The government has put forward proposals comprising legislative and non-legislative measures to ensure that websites are more responsible for their users’ online safety, especially children and other vulnerable groups.
The measures, outlined in the Online Harms White Paper, are a joint proposal from the Department for Digital, Culture, Media & Sport and the Home Office, and include an independent watchdog and a code of practice that tech companies would have to follow. Sites could be fined if they fail to adequately tackle online harm.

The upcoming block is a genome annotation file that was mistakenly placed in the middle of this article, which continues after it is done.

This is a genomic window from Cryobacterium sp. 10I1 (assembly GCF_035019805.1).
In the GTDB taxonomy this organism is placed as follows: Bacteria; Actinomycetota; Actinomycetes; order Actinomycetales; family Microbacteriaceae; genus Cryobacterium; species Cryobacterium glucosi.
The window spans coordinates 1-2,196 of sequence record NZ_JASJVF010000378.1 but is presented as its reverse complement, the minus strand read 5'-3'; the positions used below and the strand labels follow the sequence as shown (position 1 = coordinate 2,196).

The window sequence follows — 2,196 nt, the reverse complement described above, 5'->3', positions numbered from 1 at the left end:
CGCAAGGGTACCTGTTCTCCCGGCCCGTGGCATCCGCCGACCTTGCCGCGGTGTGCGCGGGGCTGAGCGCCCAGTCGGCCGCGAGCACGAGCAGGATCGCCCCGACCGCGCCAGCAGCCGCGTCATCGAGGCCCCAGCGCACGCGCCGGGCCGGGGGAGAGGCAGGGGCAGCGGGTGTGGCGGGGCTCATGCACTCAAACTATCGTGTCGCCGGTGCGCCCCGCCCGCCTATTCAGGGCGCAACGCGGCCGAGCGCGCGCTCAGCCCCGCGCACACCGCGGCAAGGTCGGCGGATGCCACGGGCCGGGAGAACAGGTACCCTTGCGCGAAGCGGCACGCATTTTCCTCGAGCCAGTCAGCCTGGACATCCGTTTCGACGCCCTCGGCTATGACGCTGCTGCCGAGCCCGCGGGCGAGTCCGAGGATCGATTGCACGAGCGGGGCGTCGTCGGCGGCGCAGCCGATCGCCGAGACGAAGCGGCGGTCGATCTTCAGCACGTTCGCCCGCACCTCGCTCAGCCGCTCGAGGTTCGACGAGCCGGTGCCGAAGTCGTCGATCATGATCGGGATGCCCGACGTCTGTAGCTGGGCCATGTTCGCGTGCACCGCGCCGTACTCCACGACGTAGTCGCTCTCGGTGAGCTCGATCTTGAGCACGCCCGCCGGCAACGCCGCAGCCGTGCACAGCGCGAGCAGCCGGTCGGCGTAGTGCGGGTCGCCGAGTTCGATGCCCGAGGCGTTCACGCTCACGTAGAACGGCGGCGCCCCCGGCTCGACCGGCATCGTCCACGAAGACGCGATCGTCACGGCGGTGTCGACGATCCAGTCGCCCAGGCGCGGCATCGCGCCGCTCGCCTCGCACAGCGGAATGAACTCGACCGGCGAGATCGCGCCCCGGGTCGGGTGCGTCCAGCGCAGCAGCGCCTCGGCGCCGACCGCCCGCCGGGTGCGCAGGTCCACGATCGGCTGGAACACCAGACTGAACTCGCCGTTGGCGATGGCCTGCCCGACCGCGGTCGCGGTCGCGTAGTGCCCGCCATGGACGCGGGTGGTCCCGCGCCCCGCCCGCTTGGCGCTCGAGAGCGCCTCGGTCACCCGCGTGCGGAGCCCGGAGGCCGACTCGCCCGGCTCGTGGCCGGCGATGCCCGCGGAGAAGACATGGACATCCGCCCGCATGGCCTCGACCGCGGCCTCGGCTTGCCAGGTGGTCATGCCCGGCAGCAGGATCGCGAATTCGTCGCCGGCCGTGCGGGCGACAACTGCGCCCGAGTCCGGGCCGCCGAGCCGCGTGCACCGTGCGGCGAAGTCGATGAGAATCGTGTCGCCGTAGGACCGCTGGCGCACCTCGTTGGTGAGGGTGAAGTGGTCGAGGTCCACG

The IPA, which has been calling for measures to maximise brand safety on online platforms, has welcomed the publishing of the white paper.
Paul Bainsfair, director-general at the IPA, said: "Reputable brands and advertising agencies would never want to be associated with harmful content or to unwittingly fund antisocial or terrorist activity. We have a vested interest in working with government to solve the issues identified in this white paper."
The white paper was launched today (8 April), with a consultation period open until 1 July.